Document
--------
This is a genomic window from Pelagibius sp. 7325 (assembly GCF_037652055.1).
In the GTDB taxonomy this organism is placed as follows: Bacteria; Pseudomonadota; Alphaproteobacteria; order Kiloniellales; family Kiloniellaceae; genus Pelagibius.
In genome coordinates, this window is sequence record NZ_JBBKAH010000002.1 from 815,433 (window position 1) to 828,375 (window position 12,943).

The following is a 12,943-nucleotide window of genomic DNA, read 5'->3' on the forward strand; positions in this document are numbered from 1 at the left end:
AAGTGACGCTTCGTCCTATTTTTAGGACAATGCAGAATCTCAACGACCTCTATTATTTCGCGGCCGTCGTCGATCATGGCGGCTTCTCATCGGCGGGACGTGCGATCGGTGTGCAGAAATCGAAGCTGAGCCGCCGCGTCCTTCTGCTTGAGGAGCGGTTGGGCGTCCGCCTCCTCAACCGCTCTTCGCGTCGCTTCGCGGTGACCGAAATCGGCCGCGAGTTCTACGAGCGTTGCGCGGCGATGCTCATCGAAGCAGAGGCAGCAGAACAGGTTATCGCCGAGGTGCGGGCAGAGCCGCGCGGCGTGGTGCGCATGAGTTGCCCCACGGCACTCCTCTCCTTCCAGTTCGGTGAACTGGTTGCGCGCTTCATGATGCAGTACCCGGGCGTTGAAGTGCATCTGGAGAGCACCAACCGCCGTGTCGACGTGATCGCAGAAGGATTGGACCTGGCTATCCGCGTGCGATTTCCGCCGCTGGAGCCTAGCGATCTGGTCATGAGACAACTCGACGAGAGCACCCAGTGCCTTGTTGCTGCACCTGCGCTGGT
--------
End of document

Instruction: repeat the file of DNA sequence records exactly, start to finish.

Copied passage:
This is a genomic window from Pelagibius sp. 7325 (assembly GCF_037652055.1).
In the GTDB taxonomy this organism is placed as follows: Bacteria; Pseudomonadota; Alphaproteobacteria; order Kiloniellales; family Kiloniellaceae; genus Pelagibius.
In genome coordinates, this window is sequence record NZ_JBBKAH010000002.1 from 815,433 (window position 1) to 828,375 (window position 12,943).

The following is a 12,943-nucleotide window of genomic DNA, read 5'->3' on the forward strand; positions in this document are numbered from 1 at the left end:
AAGTGACGCTTCGTCCTATTTTTAGGACAATGCAGAATCTCAACGACCTCTATTATTTCGCGGCCGTCGTCGATCATGGCGGCTTCTCATCGGCGGGACGTGCGATCGGTGTGCAGAAATCGAAGCTGAGCCGCCGCGTCCTTCTGCTTGAGGAGCGGTTGGGCGTCCGCCTCCTCAACCGCTCTTCGCGTCGCTTCGCGGTGACCGAAATCGGCCGCGAGTTCTACGAGCGTTGCGCGGCGATGCTCATCGAAGCAGAGGCAGCAGAACAGGTTATCGCCGAGGTGCGGGCAGAGCCGCGCGGCGTGGTGCGCATGAGTTGCCCCACGGCACTCCTCTCCTTCCAGTTCGGTGAACTGGTTGCGCGCTTCATGATGCAGTACCCGGGCGTTGAAGTGCATCTGGAGAGCACCAACCGCCGTGTCGACGTGATCGCAGAAGGATTGGACCTGGCTATCCGCGTGCGATTTCCGCCGCTGGAGCCTAGCGATCTGGTCATGAGACAACTCGACGAGAGCACCCAGTGCCTTGTTGCTGCACCTGCGCTGGT